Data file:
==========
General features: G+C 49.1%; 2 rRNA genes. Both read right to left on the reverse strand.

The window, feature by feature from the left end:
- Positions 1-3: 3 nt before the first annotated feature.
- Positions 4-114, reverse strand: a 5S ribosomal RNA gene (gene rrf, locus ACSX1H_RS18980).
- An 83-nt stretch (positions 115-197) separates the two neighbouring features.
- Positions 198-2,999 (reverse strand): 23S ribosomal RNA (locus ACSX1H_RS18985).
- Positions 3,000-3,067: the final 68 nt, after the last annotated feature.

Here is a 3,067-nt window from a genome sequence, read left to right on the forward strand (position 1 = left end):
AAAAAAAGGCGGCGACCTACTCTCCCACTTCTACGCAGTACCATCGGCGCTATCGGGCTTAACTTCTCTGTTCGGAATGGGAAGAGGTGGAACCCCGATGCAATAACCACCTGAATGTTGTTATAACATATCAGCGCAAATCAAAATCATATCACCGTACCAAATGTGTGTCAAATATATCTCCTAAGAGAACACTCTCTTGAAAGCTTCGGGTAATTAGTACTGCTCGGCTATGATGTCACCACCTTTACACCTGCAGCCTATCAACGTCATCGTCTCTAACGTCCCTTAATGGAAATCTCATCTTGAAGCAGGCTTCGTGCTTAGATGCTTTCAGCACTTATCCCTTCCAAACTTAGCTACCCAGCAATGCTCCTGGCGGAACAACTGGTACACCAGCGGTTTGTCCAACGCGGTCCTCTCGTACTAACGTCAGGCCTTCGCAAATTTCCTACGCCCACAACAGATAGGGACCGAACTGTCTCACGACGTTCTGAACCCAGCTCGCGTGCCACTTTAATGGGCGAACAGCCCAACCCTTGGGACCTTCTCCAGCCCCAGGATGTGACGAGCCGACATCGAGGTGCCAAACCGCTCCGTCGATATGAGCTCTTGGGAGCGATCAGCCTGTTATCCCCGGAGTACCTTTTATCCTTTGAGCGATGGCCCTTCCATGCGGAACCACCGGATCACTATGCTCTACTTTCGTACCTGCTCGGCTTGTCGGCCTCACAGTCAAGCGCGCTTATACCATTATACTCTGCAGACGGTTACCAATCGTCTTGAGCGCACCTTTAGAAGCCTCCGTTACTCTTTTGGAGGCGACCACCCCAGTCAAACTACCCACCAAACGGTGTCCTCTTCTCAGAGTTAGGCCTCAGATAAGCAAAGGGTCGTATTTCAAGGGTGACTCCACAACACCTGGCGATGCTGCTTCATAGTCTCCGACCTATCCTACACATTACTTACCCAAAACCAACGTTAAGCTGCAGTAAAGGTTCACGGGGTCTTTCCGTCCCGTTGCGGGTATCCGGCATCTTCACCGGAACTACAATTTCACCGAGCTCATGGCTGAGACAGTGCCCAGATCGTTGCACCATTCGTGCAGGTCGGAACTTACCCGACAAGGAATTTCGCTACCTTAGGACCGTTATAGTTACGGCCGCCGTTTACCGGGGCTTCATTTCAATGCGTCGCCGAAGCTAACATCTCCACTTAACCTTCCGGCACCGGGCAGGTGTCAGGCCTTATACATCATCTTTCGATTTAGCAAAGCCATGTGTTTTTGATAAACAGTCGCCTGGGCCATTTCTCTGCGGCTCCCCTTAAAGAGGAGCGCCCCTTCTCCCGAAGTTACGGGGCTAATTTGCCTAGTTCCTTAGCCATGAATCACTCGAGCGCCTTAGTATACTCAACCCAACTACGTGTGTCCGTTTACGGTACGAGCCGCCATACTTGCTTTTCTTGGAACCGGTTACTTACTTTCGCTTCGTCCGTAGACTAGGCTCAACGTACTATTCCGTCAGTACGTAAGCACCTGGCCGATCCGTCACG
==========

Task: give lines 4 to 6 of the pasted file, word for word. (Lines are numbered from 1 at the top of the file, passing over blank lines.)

- Positions 4-114, reverse strand: a 5S ribosomal RNA gene (gene rrf, locus ACSX1H_RS18980).
- An 83-nt stretch (positions 115-197) separates the two neighbouring features.
- Positions 198-2,999 (reverse strand): 23S ribosomal RNA (locus ACSX1H_RS18985).